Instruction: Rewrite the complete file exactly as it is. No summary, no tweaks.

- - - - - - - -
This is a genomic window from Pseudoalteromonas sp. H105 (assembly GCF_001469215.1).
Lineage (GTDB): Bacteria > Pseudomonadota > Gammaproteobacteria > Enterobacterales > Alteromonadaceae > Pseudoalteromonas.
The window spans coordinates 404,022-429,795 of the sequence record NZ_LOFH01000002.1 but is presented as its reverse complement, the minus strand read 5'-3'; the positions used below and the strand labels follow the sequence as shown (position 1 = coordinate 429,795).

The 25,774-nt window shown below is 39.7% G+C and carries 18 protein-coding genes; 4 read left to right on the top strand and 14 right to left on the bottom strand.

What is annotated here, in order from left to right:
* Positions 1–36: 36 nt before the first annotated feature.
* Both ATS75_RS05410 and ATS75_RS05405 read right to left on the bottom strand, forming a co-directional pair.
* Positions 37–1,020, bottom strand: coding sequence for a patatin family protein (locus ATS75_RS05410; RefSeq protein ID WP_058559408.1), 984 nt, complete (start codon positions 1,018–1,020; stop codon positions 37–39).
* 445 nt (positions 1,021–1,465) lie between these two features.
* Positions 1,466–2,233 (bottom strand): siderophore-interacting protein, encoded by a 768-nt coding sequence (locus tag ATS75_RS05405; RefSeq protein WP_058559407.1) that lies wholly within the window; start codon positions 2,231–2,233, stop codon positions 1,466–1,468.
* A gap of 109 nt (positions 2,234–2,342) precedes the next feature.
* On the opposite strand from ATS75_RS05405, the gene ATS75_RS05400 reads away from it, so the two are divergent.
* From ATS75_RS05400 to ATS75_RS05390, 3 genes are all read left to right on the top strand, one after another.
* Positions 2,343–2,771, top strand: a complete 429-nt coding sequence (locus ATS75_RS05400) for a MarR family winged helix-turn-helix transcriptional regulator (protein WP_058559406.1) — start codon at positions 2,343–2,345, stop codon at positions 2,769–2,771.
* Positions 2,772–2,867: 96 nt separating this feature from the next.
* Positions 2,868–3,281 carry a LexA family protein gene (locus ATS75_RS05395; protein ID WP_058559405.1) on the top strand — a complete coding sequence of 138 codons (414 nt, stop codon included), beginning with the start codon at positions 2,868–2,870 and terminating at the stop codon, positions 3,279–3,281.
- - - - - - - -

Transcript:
This is a genomic window from Pseudoalteromonas sp. H105 (assembly GCF_001469215.1).
Lineage (GTDB): Bacteria > Pseudomonadota > Gammaproteobacteria > Enterobacterales > Alteromonadaceae > Pseudoalteromonas.
The window spans coordinates 404,022-429,795 of the sequence record NZ_LOFH01000002.1 but is presented as its reverse complement, the minus strand read 5'-3'; the positions used below and the strand labels follow the sequence as shown (position 1 = coordinate 429,795).

The 25,774-nt window shown below is 39.7% G+C and carries 18 protein-coding genes; 4 read left to right on the top strand and 14 right to left on the bottom strand.

What is annotated here, in order from left to right:
* Positions 1–36: 36 nt before the first annotated feature.
* Both ATS75_RS05410 and ATS75_RS05405 read right to left on the bottom strand, forming a co-directional pair.
* Positions 37–1,020, bottom strand: coding sequence for a patatin family protein (locus ATS75_RS05410; RefSeq protein ID WP_058559408.1), 984 nt, complete (start codon positions 1,018–1,020; stop codon positions 37–39).
* 445 nt (positions 1,021–1,465) lie between these two features.
* Positions 1,466–2,233 (bottom strand): siderophore-interacting protein, encoded by a 768-nt coding sequence (locus tag ATS75_RS05405; RefSeq protein WP_058559407.1) that lies wholly within the window; start codon positions 2,231–2,233, stop codon positions 1,466–1,468.
* A gap of 109 nt (positions 2,234–2,342) precedes the next feature.
* On the opposite strand from ATS75_RS05405, the gene ATS75_RS05400 reads away from it, so the two are divergent.
* From ATS75_RS05400 to ATS75_RS05390, 3 genes are all read left to right on the top strand, one after another.
* Positions 2,343–2,771, top strand: a complete 429-nt coding sequence (locus ATS75_RS05400) for a MarR family winged helix-turn-helix transcriptional regulator (protein WP_058559406.1) — start codon at positions 2,343–2,345, stop codon at positions 2,769–2,771.
* Positions 2,772–2,867: 96 nt separating this feature from the next.
* Positions 2,868–3,281 carry a LexA family protein gene (locus ATS75_RS05395; protein ID WP_058559405.1) on the top strand — a complete coding sequence of 138 codons (414 nt, stop codon included), beginning with the start codon at positions 2,868–2,870 and terminating at the stop codon, positions 3,279–3,281.